Like Luna Stage, Montclair Film canceled its festival before Montclair was in the throes of the virus. A film festival in San Jose had already opened and in the middle of it, had to postpone its second half to August.
“They set a date, but I don’t know how you select a date not knowing what’s going to happen and for how long,” Hall said.
When he spoke to Montclair Local last Wednesday, March 4, Montclair Public Library director Peter Coyl said that while senior programs were canceled, the library would remain open.
By Friday, March 13, that was no longer true. The library is now completely closed. The drop-off is closed.
The Wellmont at first issued a statement that their shows would continue. By Saturday night, that also was no longer true. Both The Çhieftains at NJPAC and Eileen Ivers at SOPAC had canceled their concerts after last week’s paper went to press.
As of this Monday, Montclair schools are closed and all the performances (and after-school activities in general) postponed or canceled.
Some of the cancellations are devastating to the students who have worked so hard to ready their performances.
Elizabeth Uva’s daughter Emma, 16, was “too miserable to talk” about the cancellation of Montclair High’s School of Visual and Performing Arts dance concert. The show, which is by audition, had included 51 students, and had been in rehearsal since October.
The students were told last week, during technical rehearsals, that the show, which should have performed March 13, 14, and 15, was off.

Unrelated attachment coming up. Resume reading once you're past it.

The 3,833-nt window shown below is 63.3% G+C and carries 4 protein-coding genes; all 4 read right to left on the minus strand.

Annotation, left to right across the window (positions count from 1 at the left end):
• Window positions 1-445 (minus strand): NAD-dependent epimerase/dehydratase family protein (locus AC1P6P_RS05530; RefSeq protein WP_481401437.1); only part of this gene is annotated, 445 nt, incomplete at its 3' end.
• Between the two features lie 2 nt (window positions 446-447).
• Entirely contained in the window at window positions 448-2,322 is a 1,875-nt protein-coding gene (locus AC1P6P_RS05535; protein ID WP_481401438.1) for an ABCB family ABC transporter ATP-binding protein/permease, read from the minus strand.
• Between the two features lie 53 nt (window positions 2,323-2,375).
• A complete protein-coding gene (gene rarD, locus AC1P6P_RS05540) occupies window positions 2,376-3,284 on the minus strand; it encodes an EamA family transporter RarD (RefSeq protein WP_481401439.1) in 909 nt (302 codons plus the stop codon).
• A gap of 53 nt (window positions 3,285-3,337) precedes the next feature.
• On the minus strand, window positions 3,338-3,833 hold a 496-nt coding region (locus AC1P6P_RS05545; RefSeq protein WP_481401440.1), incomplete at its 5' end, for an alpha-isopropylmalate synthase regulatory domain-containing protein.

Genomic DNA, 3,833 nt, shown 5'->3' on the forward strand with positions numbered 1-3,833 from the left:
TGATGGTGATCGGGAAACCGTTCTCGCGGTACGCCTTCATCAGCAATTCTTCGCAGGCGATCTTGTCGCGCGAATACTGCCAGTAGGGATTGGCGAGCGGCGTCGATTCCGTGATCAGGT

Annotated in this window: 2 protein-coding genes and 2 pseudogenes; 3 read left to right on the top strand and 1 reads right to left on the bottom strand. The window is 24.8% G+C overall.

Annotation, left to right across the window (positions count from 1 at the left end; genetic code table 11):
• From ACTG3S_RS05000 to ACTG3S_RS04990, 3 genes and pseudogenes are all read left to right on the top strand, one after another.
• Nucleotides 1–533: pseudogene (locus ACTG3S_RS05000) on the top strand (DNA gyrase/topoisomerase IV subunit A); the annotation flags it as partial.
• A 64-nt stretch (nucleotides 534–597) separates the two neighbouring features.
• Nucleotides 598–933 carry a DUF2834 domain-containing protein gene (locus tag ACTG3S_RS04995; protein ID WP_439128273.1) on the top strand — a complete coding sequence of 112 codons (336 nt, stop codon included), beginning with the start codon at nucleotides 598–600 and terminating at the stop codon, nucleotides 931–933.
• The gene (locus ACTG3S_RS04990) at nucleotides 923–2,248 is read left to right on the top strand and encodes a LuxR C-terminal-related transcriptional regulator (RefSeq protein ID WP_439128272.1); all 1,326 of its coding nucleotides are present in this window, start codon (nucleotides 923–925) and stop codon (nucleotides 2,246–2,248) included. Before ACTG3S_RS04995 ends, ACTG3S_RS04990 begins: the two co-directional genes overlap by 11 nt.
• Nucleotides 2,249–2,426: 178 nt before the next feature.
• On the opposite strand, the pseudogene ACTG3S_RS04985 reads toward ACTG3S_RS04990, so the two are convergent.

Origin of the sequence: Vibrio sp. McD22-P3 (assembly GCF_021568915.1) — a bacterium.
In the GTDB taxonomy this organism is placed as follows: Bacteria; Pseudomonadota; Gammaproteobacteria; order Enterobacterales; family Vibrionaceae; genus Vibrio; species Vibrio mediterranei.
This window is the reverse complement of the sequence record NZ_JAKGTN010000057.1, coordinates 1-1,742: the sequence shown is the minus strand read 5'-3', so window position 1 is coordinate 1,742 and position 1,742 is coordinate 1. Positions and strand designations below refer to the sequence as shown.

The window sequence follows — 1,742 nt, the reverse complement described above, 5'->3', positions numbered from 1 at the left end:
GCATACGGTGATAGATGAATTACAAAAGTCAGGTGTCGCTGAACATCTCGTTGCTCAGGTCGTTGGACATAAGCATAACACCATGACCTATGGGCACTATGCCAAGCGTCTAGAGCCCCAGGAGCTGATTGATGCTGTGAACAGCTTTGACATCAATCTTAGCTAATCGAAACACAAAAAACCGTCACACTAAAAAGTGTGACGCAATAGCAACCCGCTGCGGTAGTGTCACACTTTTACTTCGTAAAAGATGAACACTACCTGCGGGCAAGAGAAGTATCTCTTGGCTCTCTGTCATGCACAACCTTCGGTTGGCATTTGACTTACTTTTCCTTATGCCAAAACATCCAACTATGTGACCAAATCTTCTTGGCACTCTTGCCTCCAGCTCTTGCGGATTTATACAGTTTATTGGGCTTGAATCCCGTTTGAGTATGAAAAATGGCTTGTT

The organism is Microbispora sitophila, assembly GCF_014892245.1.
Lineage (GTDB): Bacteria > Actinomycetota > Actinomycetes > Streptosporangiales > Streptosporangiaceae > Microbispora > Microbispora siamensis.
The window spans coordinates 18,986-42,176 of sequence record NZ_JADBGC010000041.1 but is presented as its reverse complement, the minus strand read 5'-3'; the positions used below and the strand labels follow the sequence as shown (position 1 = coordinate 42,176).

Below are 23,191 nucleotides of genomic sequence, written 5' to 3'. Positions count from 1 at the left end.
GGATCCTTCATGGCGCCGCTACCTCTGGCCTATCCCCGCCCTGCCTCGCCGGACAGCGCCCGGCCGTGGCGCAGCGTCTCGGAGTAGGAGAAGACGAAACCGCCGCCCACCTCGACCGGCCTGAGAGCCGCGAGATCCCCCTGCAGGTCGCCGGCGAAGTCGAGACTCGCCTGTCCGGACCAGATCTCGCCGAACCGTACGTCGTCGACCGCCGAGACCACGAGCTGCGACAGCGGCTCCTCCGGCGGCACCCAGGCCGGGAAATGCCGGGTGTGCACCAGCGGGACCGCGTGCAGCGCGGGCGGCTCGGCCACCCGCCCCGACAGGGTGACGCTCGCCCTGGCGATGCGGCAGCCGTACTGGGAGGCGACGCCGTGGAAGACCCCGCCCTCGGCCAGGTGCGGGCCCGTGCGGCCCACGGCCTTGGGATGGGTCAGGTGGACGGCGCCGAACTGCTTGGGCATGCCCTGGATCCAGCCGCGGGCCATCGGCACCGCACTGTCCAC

“She called me up crying from the school. All the work they've all put in. She felt bad for the seniors. It was their last big blow-out show.
“The show had included 12 different numbers, some choreographed by students. The last dance was a hip-hop dance with the entire company. All the kids were excited about it,” Uva said.
SVPA’s spring musical is also postponed. At this time, it is unclear whether the shows will happen this year if school resumes, next year, or never, and how this will affect the arts programs.
Essex Youth Theatre and Vanguard Theater have both canceled classes until further notice too.
Vanguard had just signed a lease for a home on Bloomfield Avenue. As of right now, Vanguard is still planning to offer its summer theater camp in July, “by which time, COVID should be a distant memory,” Vanguard said in a release.
TAKING A HIT
Luna Stage had thought they could stay open: it is a small theater, and could be a place for the community to seek solace and connection. At first that seemed like their social responsibility.
Then it tipped.
“No, our social responsibility was to have people not leave their homes,” Kreith said.